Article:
Perspective is the way we look at things. The perfect example of that is “Is the glass half-empty, or is the glass half-full?” This is such a perfect example because the answer is correct either way, depending on how you see it. So the question is, if you see things in a certain way, is it possible to see things differently? Well, the answer is yes, you can change your perspective.

But we are not speaking of changing perspective in just some generic way. We are considering how important it is to change our perspective to help us come into and stay in a lasting recovery. Maybe just admitting that you might be willing to change your perspective would be an important first step to recognize. Consider that your perspective is a major component in your addiction. Addict perspective is different from nonaddict perspective, and coming into recovery is a huge game changer. Automatically your perspective will undergo changes, as well as your priorities, as time goes by wonderfully as a nonuser. Be open and welcoming to changing your addict perspective.

It is a huge help in recovery to admit your perspective and priorities have been influenced by drugs and not in a way that is good for you. But what about changes in perspective that are not automatic? Well, now, this requires thought. If you have a way of looking at something (perspective), it is sometimes eye-opening to be willing to listen, really listen, to another person’s perspective on that issue, which is completely different from your own. That is why I mentioned that being open is critical to change.

Thinking about why you view a particular thing in a particular way can be very interesting. You might hold an opinion because it was the perspective of a person you were involved with. You might have a perspective on an issue due to misinformation or habit. Lots of reasons.

So asking yourself why you hold a certain view can sometimes be all you need to start to look at the same thing in a very different way. We are all influenced by the opinion and desires of others, and at times, we hold a view just to keep the peace or even because we are too lazy to form our own points of view. Sometimes our perspective is dictated by our attitude about something or someone. Before we can change anything at all, we have to become aware of where we are and where we might like to be. It is the same thing about our perspective.

Our attitude affects our perspective, as does our mood. When you are in recovery, you start to hold views that are different from your using views. Using views are not open to change. Recovery views are. You are on the road to changing your perspective because you are changing. The old you is not this new you. Not only is your perspective changing, but the perspective that others had of you is changing as well.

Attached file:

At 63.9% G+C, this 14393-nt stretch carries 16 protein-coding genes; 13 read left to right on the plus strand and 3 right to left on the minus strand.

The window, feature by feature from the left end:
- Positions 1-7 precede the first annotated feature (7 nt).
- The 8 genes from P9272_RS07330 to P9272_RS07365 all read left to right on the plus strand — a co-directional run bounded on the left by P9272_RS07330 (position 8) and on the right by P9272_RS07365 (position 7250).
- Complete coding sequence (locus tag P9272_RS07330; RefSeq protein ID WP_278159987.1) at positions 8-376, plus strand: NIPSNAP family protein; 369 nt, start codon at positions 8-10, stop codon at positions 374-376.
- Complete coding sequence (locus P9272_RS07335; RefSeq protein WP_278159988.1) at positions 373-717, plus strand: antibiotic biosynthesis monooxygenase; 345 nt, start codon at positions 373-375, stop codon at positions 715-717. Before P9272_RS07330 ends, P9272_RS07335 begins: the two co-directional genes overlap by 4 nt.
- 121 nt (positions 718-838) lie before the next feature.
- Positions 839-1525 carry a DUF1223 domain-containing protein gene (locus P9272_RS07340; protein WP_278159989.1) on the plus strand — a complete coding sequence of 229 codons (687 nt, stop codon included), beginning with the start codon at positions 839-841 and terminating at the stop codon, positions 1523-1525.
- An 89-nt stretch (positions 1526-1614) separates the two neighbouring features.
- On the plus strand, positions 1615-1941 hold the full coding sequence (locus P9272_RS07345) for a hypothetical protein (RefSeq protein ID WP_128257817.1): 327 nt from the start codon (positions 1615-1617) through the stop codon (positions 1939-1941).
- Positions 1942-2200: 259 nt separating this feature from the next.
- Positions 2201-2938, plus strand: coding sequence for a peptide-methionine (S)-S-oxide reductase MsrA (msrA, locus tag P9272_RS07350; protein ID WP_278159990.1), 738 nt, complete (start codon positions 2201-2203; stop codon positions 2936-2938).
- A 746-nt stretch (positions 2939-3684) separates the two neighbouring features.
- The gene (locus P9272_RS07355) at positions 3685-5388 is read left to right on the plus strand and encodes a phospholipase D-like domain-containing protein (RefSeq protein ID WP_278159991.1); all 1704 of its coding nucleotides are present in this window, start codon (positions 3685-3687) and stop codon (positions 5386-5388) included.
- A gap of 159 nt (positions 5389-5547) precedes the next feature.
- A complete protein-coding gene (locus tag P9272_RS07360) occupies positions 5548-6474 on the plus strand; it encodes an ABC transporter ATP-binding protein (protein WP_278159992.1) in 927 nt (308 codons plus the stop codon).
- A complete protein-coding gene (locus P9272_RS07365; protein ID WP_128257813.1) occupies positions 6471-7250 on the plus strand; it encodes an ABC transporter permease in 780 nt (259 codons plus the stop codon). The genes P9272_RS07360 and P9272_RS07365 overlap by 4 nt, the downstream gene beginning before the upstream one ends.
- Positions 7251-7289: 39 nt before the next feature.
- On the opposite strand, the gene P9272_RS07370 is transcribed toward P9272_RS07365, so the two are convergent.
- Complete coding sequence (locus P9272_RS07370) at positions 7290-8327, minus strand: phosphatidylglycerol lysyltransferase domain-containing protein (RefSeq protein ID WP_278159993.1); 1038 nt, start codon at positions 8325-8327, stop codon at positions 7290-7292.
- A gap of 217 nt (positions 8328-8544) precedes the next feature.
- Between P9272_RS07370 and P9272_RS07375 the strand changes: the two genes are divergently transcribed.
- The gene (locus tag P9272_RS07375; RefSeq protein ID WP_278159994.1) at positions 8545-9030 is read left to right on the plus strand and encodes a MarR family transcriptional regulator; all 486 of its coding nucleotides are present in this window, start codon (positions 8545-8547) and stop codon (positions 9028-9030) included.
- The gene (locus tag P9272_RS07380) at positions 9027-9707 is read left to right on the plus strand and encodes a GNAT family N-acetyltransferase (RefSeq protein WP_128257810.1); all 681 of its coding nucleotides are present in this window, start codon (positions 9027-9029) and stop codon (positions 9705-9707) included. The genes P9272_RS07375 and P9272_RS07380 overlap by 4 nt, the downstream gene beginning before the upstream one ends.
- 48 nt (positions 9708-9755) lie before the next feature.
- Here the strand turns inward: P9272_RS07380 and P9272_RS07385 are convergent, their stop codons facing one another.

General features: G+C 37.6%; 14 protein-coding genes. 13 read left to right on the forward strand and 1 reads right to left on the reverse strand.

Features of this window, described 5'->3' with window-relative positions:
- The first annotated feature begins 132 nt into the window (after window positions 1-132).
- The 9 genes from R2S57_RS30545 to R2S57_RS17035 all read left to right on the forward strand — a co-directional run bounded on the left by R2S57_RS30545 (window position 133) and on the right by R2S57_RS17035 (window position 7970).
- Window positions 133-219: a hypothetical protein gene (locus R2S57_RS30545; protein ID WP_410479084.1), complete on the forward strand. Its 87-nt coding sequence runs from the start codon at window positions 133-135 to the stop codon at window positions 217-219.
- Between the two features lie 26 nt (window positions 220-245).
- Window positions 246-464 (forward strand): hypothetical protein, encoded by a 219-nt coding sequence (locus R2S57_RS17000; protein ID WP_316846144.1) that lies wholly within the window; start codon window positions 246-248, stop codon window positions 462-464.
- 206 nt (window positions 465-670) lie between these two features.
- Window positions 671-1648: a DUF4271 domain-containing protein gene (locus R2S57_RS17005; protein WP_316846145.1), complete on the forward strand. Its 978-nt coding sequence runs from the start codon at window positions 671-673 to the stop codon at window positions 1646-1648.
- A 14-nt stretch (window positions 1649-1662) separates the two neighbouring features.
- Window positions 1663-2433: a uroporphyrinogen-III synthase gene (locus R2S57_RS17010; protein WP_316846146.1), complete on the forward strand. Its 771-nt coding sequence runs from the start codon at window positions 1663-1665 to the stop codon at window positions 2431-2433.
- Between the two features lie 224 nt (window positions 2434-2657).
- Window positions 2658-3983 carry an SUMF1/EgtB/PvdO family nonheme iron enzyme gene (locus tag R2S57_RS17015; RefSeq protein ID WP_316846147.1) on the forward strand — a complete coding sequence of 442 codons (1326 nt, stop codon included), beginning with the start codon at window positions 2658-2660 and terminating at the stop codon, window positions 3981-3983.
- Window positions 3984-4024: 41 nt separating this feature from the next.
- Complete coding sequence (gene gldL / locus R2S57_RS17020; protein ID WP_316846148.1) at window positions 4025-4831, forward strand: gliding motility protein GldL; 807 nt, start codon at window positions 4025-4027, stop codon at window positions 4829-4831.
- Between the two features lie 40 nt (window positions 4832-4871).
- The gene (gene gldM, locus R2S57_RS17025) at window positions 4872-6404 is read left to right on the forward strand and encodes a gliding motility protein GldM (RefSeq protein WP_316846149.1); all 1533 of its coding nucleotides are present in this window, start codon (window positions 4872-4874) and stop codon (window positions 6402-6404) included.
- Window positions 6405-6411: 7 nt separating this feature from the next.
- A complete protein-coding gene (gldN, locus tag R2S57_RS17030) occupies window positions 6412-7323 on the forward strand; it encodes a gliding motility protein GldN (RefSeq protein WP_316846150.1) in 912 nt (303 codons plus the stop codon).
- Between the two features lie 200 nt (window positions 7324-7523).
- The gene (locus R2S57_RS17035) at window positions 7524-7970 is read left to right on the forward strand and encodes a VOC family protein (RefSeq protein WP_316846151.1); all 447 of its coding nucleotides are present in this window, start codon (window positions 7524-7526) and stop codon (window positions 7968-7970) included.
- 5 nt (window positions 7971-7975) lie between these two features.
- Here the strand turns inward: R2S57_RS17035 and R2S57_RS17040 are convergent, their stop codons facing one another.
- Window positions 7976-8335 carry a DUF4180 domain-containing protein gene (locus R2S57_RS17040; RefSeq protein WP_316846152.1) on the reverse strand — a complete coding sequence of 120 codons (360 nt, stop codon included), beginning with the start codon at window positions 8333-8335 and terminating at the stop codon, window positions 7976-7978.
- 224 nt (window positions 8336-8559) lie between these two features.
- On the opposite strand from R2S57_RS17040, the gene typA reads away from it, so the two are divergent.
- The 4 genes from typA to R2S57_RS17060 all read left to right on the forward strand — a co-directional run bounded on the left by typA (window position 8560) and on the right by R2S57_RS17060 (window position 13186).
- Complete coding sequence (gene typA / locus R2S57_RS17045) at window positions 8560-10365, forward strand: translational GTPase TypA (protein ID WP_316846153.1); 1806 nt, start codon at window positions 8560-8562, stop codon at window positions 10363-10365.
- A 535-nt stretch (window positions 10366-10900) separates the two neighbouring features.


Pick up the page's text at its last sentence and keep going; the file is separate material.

Spend a few moments actually interviewing yourself. Examine your beliefs. Why do you have them? Where did they come from? If they served you well in addiction, do they still serve you well? Be brutally honest with yourself. Ask why. It actually isn’t hard to change your perspective. All that is required is that you take a look at another possibility with an open mind. And also realize that some portion of your take on things is due to being addicted. There are many wonderful things about recovery, not the least of which is to remove all BS from your life and to start to embrace the reality that while you are in recovery, you are also recovering that part of yourself that was taken over by the substances you put into your body and your brain.

Yes, recovery for you and recovery of you!

Even people who are not addicts and who are not in recovery can and do have opinions that are incorrect; none of us are perfect. So changing your perspective is not only something you do because you are in recovery, but it is also something you do because you are human and open to the ideas, opinions, and beliefs of others.

As time goes by, you find that priorities get shuffled. Life changes and so do our opinions, our experiences, and our needs and desires.

Change of perspective is part of life. For those of you in recovery, change of perspective is crucial and especially in that most important first year. Sometimes the changes can be stunning. If you have used for a long time from a young age, the changes you will experience are sometimes awesome and sometimes frightening, but trust in yourself. Your perspective on these changes will determine how easy or difficult you decide this path is. Again, listen to others and decide how you will see things. Because you took the time to ask yourself why, your perspective will not be due to laziness or influenced by another, but it will instead be because you have made a decision to start thinking for yourself.